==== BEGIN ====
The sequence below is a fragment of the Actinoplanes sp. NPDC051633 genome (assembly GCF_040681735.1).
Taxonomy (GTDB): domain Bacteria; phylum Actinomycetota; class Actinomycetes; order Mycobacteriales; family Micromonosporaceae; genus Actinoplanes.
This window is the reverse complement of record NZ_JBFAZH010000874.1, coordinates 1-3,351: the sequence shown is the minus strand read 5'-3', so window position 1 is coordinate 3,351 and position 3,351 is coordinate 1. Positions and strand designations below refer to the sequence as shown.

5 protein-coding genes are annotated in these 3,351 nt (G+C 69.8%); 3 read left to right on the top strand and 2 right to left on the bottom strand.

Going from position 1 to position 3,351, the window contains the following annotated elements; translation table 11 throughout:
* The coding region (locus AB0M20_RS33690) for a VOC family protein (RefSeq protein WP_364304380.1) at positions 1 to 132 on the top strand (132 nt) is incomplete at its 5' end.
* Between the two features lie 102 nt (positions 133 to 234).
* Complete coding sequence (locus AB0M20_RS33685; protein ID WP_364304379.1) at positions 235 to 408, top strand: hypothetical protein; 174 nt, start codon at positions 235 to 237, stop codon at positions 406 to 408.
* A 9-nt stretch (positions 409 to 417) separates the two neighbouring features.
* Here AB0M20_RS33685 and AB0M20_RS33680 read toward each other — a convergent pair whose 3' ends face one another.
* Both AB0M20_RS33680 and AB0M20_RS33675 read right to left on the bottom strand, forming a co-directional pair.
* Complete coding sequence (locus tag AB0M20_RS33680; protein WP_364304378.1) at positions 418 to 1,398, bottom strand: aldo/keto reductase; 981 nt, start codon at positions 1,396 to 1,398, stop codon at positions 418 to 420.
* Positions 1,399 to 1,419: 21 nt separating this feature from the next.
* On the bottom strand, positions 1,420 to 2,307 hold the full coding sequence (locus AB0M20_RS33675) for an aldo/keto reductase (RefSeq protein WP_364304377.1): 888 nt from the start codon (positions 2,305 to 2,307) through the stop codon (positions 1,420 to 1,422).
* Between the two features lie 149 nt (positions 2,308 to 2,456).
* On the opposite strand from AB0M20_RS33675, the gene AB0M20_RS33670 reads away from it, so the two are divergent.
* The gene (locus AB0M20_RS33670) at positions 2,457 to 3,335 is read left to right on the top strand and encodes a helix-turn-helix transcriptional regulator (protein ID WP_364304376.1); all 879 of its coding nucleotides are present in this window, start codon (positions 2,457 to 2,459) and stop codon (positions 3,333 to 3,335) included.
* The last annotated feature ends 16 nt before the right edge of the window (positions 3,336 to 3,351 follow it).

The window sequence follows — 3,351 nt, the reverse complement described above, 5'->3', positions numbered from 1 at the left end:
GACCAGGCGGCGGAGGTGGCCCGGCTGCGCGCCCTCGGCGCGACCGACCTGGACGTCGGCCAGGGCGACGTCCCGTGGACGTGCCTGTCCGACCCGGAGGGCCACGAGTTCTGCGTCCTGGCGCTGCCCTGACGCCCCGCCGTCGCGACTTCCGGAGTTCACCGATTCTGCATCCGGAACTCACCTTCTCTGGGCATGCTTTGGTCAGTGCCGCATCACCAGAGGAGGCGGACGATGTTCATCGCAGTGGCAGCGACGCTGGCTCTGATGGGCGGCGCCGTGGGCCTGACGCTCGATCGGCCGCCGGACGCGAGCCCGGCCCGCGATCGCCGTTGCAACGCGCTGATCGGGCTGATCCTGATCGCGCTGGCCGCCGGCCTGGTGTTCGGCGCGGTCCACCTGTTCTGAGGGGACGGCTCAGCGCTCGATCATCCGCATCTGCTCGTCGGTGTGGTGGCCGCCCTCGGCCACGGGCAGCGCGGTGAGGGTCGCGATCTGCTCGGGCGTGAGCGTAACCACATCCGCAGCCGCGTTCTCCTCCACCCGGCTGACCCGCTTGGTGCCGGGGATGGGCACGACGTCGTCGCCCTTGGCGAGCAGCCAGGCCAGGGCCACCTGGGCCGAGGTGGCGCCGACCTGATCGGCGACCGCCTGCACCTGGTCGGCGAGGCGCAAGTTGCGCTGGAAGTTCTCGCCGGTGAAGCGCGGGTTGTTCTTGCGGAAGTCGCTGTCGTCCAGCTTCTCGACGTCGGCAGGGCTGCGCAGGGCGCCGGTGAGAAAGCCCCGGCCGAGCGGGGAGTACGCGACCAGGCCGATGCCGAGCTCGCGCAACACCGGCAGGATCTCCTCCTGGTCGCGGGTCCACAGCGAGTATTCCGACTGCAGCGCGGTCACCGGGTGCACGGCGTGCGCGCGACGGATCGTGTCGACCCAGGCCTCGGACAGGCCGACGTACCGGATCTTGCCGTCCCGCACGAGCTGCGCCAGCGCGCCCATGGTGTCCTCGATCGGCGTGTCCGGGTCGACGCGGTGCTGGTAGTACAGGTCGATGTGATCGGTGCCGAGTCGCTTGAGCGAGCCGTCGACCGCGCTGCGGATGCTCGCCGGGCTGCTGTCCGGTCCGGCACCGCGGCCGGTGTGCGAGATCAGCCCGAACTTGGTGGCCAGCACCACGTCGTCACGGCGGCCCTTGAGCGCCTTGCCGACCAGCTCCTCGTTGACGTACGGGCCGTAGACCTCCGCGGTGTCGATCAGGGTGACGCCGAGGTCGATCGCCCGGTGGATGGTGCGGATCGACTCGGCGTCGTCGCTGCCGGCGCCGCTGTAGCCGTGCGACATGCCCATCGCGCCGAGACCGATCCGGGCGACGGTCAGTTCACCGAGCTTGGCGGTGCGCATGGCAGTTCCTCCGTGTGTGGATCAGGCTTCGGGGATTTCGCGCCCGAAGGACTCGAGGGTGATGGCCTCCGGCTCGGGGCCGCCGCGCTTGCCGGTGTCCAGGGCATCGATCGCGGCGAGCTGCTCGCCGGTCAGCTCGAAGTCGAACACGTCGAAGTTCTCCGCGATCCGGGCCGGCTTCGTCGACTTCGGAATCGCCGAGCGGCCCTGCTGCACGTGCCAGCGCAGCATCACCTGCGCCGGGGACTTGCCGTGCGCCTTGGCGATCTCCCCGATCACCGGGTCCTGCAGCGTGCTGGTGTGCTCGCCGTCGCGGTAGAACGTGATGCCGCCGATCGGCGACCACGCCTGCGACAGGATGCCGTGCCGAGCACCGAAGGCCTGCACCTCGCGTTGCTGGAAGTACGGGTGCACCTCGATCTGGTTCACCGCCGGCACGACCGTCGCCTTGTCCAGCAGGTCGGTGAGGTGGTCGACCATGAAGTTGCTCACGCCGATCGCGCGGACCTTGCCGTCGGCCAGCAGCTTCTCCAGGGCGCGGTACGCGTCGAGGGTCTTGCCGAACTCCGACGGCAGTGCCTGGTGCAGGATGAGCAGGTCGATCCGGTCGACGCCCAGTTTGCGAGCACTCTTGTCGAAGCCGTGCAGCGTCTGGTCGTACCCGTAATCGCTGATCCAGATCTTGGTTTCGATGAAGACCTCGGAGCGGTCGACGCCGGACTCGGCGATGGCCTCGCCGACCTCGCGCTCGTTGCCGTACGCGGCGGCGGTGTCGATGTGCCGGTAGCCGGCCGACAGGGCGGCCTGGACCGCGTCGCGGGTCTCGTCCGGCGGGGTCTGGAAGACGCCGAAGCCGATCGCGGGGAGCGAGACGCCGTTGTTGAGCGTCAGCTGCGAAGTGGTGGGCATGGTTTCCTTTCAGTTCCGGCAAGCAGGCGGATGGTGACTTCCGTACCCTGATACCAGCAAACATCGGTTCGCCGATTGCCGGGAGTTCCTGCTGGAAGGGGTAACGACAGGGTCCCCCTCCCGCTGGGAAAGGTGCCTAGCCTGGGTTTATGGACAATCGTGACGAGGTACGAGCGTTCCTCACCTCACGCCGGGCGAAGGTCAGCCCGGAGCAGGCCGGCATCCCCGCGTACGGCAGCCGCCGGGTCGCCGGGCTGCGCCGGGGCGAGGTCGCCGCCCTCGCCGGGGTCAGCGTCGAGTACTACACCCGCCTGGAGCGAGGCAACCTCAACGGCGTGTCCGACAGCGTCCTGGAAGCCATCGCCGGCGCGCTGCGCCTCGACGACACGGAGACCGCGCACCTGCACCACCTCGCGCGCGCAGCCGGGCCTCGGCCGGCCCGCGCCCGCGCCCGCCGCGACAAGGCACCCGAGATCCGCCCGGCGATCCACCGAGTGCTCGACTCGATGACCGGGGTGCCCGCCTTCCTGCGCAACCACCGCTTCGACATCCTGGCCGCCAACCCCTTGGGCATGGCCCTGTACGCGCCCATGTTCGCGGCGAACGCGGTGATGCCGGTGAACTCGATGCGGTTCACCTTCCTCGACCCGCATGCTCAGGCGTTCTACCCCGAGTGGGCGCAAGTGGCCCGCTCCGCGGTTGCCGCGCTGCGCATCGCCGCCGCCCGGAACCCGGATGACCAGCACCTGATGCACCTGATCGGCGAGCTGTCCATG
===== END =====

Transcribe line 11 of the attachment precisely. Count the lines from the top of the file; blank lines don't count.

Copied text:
* Both AB0M20_RS33680 and AB0M20_RS33675 read right to left on the bottom strand, forming a co-directional pair.